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Report: We Want You(th)! Confronting Unregulated Military Recruitment in New York City Public Schools (2007)


As the United States military intensifies its recruitment activities inside public high schools to meet wartime quotas, careful oversight of military recruitment tactics in schools is critical. The federal No Child Left Behind Law of 2001 grants the military wide access to public high schools and students’ personal information. While United States Army statistics list New York City as a top source for enlistment, the full extent of military recruitment efforts in New York City public schools remains unknown. This report, We Want You(th)! Confronting Unregulated Military Recruitment in New York City Public Schools, is an effort to understand and document student experiences with military recruitment in schools and to assess the effectiveness of the New York City Department of Education’s guidelines for protecting student privacy and preventing abuse by recruiters. Based on a survey of nearly 1,000 students, the report shows that the New York City Department of Education has done little to safeguard students’ rights to privacy, guidance and education regarding military recruitment. It proposes a set of recommendations to regulate military recruitment in New York City’s public high schools. Those recommendations include:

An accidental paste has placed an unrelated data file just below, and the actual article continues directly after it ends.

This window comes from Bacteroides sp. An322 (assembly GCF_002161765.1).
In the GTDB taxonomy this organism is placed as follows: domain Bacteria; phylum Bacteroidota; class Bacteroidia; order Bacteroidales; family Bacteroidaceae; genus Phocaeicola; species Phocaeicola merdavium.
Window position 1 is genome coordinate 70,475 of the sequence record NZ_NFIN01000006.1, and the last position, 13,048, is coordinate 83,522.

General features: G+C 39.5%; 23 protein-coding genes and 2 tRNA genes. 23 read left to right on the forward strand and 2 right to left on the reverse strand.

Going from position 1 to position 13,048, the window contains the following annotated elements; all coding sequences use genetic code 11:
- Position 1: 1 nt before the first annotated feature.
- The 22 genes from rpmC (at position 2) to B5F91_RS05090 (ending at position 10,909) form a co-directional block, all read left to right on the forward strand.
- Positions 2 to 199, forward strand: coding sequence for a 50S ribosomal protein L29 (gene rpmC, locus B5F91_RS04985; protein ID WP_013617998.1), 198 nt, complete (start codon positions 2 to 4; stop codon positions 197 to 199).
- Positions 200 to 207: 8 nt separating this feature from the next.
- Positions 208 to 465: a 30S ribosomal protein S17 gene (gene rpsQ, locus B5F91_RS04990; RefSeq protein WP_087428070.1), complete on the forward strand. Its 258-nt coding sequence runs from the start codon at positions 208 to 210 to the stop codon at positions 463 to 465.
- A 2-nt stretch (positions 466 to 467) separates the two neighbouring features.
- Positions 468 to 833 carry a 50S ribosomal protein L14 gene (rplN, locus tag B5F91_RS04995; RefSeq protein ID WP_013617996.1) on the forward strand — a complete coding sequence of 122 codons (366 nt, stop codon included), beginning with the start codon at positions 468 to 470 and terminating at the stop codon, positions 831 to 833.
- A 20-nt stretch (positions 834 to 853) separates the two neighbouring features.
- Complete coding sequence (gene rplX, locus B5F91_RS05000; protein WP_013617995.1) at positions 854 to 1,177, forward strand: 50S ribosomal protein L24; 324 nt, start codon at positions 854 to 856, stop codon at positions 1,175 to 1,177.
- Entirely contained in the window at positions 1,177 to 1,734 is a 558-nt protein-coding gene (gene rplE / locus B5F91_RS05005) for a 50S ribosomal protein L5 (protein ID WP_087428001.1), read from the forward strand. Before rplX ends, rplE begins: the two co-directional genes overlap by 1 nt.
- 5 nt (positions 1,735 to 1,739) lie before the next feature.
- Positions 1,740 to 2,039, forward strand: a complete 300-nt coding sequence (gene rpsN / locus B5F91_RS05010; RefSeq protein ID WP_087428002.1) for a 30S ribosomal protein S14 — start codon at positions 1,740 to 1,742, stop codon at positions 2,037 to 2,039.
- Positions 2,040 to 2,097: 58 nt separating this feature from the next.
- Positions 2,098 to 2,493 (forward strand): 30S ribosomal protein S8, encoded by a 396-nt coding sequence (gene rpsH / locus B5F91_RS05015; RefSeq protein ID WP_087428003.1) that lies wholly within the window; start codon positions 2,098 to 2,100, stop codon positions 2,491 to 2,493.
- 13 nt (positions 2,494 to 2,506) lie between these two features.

• Providing a clear written explanation of students’ rights regarding in-school recruitment.
  • Distributing a multilingual form to students at the beginning of every year that allows students to opt out of the military’s database of personal student information.
  • Enforcing strict limits on frequency of recruiter visits and on recruitment activity in schools, including limiting locations within schools and prohibiting recruiter use of instructional time.
  • Training staff in each school to properly advise students about the risks and rewards of military service and discuss alternative career options.
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